Mount Kimbie Find Beautiful Tension on The Sunset Violent

Mount Kimbie and King Krule Get Psych-Rap Makeover From Oneman and Jeremiah Jae
Mount Kimbie and King Krule Get Psych-Rap Makeover From Oneman and Jeremiah Jae

Mount Kimbie – The Sunset Violent

It’s a remarkably confounding expertise when nature’s magnificence turns into warped by the context of private life tragedies. 

“Dumb Guitar,” the primary single from Mount Kimbie’s new album, The Sunset Violent, illustrates a pair drowning of their relationship and looking for protected, shallow water whereas on trip at a fictional seashore resort someplace in China. “I watch the sundown violent,” Andrea Balency-Béarn sings calmly. “Lose all of it in silence / Dig a gap in my thoughts / There’s one thing on this island / That’s holding me off-balance.” 

Pure magnificence turns into tarnished by heartbreak, despair, and identification crises. Buzzy synths start anxiously reserved, however then quickly conflict in opposition to intense, bloody piano and blown-out guitars. Issues get blurry; the waves crash. Mount Kimbie use nature’s routine to compound saturnine feelings. 

With 2017’s Love What Survives, Dom Maker and Kai Campos were expanding Mount Kimbie as “a regular band,” bringing in additional artistic minds to make clear their sound. On its follow-up, they solidified that enlargement as a free post-punk group with newly minted full-time members Balency-Béarn and Marc Pell. Whereas the previous felt lustrous, large, and magnetically alien, The Sunset Violent feels extra desolate and unnerving.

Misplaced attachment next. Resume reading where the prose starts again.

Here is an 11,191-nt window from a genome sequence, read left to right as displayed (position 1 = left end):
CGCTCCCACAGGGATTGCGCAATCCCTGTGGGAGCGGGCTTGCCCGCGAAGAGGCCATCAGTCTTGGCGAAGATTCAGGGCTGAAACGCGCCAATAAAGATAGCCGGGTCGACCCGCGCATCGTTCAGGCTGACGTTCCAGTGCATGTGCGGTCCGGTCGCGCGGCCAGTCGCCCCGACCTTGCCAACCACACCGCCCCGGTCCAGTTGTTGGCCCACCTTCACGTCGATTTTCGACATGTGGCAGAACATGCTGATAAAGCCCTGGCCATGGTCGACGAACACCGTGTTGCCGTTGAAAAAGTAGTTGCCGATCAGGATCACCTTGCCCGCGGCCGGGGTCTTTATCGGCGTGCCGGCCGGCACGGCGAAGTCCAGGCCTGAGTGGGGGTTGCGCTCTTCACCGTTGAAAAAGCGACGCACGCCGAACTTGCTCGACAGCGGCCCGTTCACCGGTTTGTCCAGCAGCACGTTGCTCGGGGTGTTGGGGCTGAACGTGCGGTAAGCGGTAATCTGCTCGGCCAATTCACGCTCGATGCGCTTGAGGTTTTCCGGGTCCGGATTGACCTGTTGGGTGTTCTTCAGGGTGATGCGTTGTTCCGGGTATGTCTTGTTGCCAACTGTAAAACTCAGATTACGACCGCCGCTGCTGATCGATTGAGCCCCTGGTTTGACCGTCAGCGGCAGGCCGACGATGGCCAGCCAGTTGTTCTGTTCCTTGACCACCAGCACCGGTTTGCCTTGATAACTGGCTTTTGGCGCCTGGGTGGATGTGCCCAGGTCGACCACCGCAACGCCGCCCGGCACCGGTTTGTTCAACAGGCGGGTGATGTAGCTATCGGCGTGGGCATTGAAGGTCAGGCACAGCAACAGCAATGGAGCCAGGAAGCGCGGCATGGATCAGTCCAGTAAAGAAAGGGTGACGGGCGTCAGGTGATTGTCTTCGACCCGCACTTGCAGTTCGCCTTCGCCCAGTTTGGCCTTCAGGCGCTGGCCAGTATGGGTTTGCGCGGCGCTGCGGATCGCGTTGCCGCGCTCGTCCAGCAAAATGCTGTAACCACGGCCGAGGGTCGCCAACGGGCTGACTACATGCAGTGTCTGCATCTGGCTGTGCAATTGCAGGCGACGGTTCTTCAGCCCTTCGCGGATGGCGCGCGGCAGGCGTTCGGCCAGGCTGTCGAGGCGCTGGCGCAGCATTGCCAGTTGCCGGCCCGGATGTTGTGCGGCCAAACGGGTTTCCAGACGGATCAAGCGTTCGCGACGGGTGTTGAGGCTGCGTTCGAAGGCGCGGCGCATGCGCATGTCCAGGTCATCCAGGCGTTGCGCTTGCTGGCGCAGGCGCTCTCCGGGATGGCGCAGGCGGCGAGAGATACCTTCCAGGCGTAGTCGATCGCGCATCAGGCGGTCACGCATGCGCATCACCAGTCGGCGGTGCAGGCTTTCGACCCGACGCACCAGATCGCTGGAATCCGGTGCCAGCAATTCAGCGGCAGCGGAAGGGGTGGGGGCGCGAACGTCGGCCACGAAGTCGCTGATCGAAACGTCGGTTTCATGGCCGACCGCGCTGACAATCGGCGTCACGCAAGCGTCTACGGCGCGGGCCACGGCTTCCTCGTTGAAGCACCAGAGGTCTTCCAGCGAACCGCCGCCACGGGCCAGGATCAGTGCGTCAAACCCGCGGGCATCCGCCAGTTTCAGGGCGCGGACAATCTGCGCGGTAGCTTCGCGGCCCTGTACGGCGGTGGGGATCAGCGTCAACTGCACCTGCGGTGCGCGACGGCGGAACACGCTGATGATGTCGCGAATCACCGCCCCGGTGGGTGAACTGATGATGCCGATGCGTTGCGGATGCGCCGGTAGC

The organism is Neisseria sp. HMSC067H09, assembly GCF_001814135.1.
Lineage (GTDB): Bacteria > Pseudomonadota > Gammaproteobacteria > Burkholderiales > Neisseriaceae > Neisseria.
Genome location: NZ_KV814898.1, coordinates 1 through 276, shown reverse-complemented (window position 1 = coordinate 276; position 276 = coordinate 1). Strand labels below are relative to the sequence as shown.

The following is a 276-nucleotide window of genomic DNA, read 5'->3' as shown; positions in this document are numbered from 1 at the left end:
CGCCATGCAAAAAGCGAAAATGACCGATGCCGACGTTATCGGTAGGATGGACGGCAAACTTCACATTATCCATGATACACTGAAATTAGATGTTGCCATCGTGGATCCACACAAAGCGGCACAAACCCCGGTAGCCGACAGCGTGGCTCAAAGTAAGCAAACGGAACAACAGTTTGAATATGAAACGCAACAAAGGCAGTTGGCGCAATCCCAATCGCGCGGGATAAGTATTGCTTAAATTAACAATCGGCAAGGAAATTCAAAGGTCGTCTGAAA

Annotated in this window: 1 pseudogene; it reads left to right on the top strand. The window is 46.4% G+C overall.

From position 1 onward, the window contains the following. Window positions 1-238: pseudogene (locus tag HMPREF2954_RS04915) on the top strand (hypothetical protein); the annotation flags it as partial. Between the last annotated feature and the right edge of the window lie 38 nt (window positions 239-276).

Most tracks attain a near-tumultuous climax earlier than tapering off. The propulsive fuzz of Sonic Youth and the Fall are felt on highlights “Yukka Tree” and “A Determine In The Surf.” Elsewhere, frequent collaborator Archy Marshall (King Krule) returns to cushion the album with overcast romanticism. The guitars sound corroded and the drums really feel paper skinny, all whereas Mount Kimbie confront us with vignettes that includes intimacy-hungry characters that battle a present of loneliness and isolation. 

“I really feel connection exterior,” goes one line on “Fishbrain.” The exterior is bedlam: “The state’s on fireplace / The freeways, they sway and collapse / Individuals disguise, clouds cry.” Mount Kimbie are letting their songs smolder into life’s discontent. That uncomfortable pressure is The Sunset Violent’s magnificence. – GRADE: B

You possibly can try The Sunset Violent at Bandcamp and elsewhere.


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